‘Print run’ is a term you’ll start hearing about, once you sign your publishing contract. It might get a small mention in the agreement, but you’ll realise how important it is for the success of your book when you really understand the implications of that number.
What is a print run?
In simple terms, a print run is the number of copies your publisher will print each time. Once a print run gets sold out, the publisher orders another set of copies after taking a call on the number again. The first print run (i.e. the first time your manuscript gets sent to the printing press) can have the biggest impact on whether your book will be considered a success or failure. And ironically, it can be pretty relative and subjective perception, decided by – yup, you guessed it – the print run numbers. That requires a little more explanation.
What is the average print run size in India?
The bigger authors (think Chetan Bhagat) might get print runs that cross multiples of 100,000 copies. Most of the books by first time authors will be in the modest range of 3000-5000 copies.
Who decides whether the print run should be big or small?
If you are a first time author, it is very likely that you will not have a say in how big the first print run will be. The publisher will decide that after considering commercial and subjective parameters. It’s not an exact science.
What are the pros and cons of having a big (or small) print run?
– A big run run will ensure that the publishers, distributors, retailers, big book shops, smaller independent stores will all take you really seriously. When readers see a huge pile of books at the entrance of the book store, the immediate reaction is – ‘Looks like an important, popular and successful book…maybe I should check it out’. If the stock in one location gets sold, the bigger bookstore chains can always ask their other stores to send across a replenishment without waiting for the publisher to order another print run.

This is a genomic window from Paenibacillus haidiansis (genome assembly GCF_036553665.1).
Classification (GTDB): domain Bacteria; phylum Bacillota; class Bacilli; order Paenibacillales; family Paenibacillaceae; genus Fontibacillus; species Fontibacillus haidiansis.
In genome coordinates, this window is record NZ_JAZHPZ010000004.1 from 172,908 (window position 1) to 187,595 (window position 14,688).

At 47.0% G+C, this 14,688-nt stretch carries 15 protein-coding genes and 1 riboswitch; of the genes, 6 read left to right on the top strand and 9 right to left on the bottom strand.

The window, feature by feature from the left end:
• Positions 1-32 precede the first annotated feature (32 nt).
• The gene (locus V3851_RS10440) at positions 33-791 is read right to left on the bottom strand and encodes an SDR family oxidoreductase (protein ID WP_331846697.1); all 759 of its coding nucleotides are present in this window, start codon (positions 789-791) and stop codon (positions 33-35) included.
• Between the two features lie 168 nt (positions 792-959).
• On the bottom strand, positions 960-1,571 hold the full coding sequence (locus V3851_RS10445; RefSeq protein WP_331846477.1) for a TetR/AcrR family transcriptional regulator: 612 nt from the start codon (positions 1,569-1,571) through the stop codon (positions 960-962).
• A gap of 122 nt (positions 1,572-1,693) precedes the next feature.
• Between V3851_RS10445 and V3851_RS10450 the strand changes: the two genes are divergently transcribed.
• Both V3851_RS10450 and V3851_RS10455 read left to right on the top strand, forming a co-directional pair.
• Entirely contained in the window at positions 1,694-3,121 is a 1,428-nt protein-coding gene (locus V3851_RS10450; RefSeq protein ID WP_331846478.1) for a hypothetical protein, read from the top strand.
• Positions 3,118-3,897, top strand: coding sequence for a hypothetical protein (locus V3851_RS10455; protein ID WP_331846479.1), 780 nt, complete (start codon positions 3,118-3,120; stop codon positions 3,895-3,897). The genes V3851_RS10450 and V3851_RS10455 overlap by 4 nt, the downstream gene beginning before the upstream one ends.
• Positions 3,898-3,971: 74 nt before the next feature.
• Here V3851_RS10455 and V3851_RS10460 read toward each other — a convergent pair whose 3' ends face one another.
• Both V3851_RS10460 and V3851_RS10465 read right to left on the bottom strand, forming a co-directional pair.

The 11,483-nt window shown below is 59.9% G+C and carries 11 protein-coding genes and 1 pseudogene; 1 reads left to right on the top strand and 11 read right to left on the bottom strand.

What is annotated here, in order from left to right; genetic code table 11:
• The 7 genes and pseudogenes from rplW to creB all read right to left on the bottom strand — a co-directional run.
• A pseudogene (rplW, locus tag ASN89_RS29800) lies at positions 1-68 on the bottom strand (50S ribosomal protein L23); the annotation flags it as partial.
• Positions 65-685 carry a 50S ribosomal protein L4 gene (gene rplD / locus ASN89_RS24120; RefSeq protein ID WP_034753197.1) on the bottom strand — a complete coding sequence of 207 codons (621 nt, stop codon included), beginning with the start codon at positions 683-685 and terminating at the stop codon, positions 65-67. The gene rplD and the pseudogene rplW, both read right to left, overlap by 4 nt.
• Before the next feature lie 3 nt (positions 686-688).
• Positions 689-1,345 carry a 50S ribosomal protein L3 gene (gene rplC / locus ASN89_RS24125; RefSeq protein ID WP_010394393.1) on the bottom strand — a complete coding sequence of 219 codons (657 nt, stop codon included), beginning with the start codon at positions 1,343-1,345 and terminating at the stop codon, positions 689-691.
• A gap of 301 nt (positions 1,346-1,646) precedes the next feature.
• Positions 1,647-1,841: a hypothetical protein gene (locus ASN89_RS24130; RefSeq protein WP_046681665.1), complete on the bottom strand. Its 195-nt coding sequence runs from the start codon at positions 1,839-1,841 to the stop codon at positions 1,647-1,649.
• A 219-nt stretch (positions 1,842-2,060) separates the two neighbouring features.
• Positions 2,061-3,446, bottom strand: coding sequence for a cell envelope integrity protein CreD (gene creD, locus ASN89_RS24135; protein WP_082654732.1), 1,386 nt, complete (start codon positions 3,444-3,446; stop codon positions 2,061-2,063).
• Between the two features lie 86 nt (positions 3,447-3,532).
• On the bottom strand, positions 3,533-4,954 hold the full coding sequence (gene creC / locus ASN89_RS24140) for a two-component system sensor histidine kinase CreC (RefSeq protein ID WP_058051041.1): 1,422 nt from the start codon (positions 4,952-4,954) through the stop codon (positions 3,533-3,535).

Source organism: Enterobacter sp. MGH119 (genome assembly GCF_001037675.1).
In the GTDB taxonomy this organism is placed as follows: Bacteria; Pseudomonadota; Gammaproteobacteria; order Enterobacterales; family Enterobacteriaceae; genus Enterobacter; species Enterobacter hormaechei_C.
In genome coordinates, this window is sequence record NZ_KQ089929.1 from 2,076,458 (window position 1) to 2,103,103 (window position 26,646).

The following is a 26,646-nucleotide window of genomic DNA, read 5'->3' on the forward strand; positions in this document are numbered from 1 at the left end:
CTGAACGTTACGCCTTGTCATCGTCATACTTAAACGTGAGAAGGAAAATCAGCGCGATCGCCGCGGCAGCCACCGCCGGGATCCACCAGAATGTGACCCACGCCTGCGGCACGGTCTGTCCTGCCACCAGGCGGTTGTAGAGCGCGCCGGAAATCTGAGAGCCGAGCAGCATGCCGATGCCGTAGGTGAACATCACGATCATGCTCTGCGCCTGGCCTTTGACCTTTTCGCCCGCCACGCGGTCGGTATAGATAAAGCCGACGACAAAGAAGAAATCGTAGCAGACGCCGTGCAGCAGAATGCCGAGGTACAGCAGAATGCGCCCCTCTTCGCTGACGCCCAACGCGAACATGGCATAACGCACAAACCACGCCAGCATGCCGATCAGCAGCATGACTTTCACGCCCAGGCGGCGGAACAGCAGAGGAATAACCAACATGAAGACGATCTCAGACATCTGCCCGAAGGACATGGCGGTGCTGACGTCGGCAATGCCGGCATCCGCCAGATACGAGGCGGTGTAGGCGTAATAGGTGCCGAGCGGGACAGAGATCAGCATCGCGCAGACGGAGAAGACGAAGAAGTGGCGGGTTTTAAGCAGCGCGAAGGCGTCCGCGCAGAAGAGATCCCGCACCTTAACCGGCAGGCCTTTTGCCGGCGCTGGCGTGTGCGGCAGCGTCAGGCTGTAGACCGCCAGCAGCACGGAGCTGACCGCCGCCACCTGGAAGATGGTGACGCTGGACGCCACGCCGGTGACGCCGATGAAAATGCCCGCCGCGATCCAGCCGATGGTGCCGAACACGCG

– A small print run can have the opposite reaction. If potential readers who aren’t aware of your book can’t see your new book easily, or if they know about it but are struggling to find it in stores, they might feel that the book hasn’t generated enough interest in the market. When the print run does get sold out, the reprint can take time, leaving a vacuum in the market for your book. That again can kill interest (specially in case of novels).
So isn’t it clear that an author should always push for a huge print run?
Not really. As a first time author, even if you had the power to influence the number of copies in the first print run, a very large number of books piled up in the bookstores may not always work in your favour. Consider the case when you’ve convinced your publisher that your book will be a bestseller and the first print run should be 100,000 copies.
The publisher agrees and before you open that new bank account specially to deposit your royalty cheques, the 100,000 copies hit the market. Readers start picking up your book, word of mouth gets into motion and over time, your book sells 50,000 copies. That’s a phenomenal number considering most books will never go beyond 3000-5000 copies.
The publisher should be thrilled, right? But the issue is that the remaining 50,000 copies that remain unsold get sent back to the publisher by the book stores for a full refund. So though in absolute terms, your book did exceedingly well, from the publishers perspective it was a failure as they incurred losses due to the huge print run.
So, after all that theory, we are back to the big question – what’s the optimal size of the first print run? Fortunately, it’s a question that the publisher will address based on their experience with books in that genre and authors of your background.
Your job is to wait for the books to enter the market so you can ensure that the print runs, irrespective of their size, get sold off. More on that in another post.
Btw, if you are wondering why I chose the topic of print runs for this post, it’s because the first print run for Beyond The MBA Hype got sold off (took a little under 3 months to reach the milestone) and the reprint is just out 🙂